It is a pleasure to see all of you and to tell you that our discussions over the last few days have been as fruitful and as useful and enjoyable as we had all hoped. As I noted at the outset -- that our countries were linked by a multitude of mutual interests and by a shared commitment to freedom and democracy.
Williamsburg, as a site, was the site of the first representative assembly and the second university in the Colonies which then became the United States. It has been a particularly appropriate place in which to rededicate ourselves to these principles.
The preservation of the values we share must strengthen our domestic economies, seek advantages of vigorous international trade, and deal intelligently with the problems of crises in the developing world. And while doing this, we must also give appropriate attention to our security interests. These objectives are complex, sometimes seemingly contradictory, and always difficult to achieve.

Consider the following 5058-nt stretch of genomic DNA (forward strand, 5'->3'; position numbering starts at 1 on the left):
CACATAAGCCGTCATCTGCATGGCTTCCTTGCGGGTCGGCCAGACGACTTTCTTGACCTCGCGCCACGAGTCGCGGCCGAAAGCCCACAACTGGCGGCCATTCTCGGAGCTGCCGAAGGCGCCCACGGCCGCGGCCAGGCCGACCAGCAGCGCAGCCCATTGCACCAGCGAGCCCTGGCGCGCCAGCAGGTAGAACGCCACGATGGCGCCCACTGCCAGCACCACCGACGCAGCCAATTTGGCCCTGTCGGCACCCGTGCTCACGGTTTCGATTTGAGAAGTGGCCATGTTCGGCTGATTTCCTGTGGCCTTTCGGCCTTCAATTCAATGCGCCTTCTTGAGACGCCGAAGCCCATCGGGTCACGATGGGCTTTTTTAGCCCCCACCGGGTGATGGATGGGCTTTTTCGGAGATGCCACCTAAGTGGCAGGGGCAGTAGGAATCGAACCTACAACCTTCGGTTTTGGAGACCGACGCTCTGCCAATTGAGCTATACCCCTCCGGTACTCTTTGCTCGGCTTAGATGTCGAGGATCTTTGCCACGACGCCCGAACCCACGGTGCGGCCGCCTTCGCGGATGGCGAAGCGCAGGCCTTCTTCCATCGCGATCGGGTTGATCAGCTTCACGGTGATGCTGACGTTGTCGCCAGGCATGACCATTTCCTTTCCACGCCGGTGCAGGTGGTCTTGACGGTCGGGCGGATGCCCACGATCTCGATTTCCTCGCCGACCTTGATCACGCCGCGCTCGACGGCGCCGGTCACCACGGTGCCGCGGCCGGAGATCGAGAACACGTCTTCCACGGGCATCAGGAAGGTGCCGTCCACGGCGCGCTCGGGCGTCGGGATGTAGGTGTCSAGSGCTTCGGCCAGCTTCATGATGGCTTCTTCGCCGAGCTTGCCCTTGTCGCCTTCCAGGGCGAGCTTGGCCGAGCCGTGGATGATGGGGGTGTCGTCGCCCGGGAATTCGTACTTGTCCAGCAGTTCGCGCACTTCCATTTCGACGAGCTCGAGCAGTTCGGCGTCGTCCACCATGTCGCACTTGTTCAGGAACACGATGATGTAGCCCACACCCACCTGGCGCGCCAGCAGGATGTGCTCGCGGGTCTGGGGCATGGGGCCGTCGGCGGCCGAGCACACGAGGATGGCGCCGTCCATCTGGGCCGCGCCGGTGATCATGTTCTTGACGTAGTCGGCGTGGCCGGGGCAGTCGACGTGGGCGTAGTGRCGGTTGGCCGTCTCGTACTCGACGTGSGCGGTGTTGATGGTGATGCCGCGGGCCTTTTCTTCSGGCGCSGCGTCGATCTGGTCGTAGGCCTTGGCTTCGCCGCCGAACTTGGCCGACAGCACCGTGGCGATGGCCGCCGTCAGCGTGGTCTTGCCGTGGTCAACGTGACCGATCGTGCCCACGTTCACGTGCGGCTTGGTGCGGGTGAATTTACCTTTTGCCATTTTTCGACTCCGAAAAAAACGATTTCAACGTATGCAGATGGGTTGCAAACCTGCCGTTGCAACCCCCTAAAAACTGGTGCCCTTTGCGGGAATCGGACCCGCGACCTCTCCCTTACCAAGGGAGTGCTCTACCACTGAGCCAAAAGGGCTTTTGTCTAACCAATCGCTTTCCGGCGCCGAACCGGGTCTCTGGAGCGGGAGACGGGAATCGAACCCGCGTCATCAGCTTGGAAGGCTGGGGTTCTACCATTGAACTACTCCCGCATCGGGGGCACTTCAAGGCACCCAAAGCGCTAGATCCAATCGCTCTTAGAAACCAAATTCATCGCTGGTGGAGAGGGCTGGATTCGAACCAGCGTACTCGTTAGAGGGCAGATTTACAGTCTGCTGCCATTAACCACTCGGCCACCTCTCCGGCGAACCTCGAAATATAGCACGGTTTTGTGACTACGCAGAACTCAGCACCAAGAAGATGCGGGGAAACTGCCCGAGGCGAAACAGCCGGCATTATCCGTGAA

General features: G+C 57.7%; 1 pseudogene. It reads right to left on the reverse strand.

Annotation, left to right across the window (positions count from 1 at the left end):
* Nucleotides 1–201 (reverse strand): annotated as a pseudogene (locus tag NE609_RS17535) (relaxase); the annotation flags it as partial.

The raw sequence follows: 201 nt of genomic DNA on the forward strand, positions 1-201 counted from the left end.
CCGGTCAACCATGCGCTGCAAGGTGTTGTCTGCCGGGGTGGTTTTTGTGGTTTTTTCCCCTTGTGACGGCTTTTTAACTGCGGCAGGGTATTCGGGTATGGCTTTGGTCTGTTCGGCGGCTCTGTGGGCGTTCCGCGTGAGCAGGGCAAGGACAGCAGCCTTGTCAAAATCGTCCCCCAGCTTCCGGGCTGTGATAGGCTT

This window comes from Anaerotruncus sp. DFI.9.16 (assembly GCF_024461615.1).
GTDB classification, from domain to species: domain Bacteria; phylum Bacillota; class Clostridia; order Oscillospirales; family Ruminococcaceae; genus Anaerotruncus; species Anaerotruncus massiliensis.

Our individual perceptions about particular issues may sometimes differ, but gatherings such as this give us an opportunity to work together on a regular basis to address the problems we share. This meeting has, in my judgment, achieved that objective. It has left me more confident than ever of the basic health of our free way of life and our ability and cooperation to lay a sound foundation for our children and our children's children.
In that spirit, I want to toast all of you, who in the last few days have participated in this chapter of a vital and unceasing effort. And so, therefore, I think we can drink to the causes that have brought us here, to the success we've had, and to our dream of continuing on this road as far as we all can see.
And for some of us here, there is great gratitude to many of you for all that you have done to contribute to these meetings.
Source: U.S., Department of State, Bulletin, No. 2076 (July 1983): 20.
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